In the diagram below, for instance, the horizontal axis represents sales, and the vertical axis represents prestige. Sales would be easy to measure, if we had all the data. We actually don’t — so see the end of this post for the estimation strategy I adopted. Prestige, on the other hand, is difficult to measure: it’s perspectival and complex. So we modeled prestige by sampling texts that were reviewed in prominent literary magazines, and then training a model that used textual cues to predict the probability that any given book came from the “reviewed” set. An author’s prestige in this diagram is simply the average probability of review for their books. (The Stanford Literary Lab has similarly recreated Bourdieu’s model of distinction in their pamphlet “Canon/Archive,” using academic citations as a measure of prestige.)

field1850noline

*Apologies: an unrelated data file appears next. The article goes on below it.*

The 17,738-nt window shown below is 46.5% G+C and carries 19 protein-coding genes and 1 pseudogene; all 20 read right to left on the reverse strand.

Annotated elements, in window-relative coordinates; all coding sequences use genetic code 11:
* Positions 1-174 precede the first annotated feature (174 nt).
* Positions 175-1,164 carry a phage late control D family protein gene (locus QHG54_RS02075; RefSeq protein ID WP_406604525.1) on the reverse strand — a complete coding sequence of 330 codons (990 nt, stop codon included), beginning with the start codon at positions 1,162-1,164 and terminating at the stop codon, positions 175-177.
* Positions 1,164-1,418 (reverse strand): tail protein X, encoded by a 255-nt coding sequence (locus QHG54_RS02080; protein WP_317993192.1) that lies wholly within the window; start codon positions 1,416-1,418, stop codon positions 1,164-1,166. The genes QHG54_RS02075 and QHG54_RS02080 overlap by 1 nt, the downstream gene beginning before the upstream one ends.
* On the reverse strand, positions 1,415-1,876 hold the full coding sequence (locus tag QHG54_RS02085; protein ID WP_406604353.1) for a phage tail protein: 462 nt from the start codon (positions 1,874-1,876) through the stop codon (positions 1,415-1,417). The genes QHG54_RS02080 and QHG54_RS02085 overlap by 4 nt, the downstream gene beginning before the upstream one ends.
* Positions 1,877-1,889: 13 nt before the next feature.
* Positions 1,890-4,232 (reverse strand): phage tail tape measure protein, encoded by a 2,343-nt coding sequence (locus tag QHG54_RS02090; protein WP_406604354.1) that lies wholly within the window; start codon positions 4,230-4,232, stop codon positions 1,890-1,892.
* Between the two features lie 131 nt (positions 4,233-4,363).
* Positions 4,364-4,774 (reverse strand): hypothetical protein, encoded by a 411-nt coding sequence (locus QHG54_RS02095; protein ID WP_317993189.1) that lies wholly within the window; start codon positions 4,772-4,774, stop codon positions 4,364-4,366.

The upward drift of these points reveals a fairly strong correlation between prestige and sales. It is possible to find a few high-selling authors who are predicted to lack critical prestige — notably, for instance, the historical novelist W. H. Ainsworth and the sensation novelist Ellen Wood, author of East Lynne. It’s harder to find authors who have prestige but no sales: there’s not much in the northwest corner of the map. Arthur Helps, a Cambridge Apostle, is a fairly lonely figure.

Fast-forward seventy-five years and we see a different picture.

field1925noline

The correlation between sales and prestige is now weaker; the cloud of authors is “rounder” overall.

There are also more authors in the “upper midwest” portion of the map now — people like Zora Neale Hurston and James Joyce, who have critical prestige but not enormous sales (or not up to 1949, at least as far as my model is aware).

There’s also a distinct “genre fiction” and “pulp fiction” world emerging in the southeast corner of this map, ranging from Agatha Christie to Mickey Spillane. (A few years earlier, Edgar Rice Burroughs and Zane Gray are in the same region.)

Moreover, if you just look at the large circles (the authors we’re most likely to remember), you can start to see how people in this period might get the idea that sales are actually negatively correlated with critical prestige. The right side of the map almost looks like a diagonal line slanting down from William Faulkner to P. G. Wodehouse.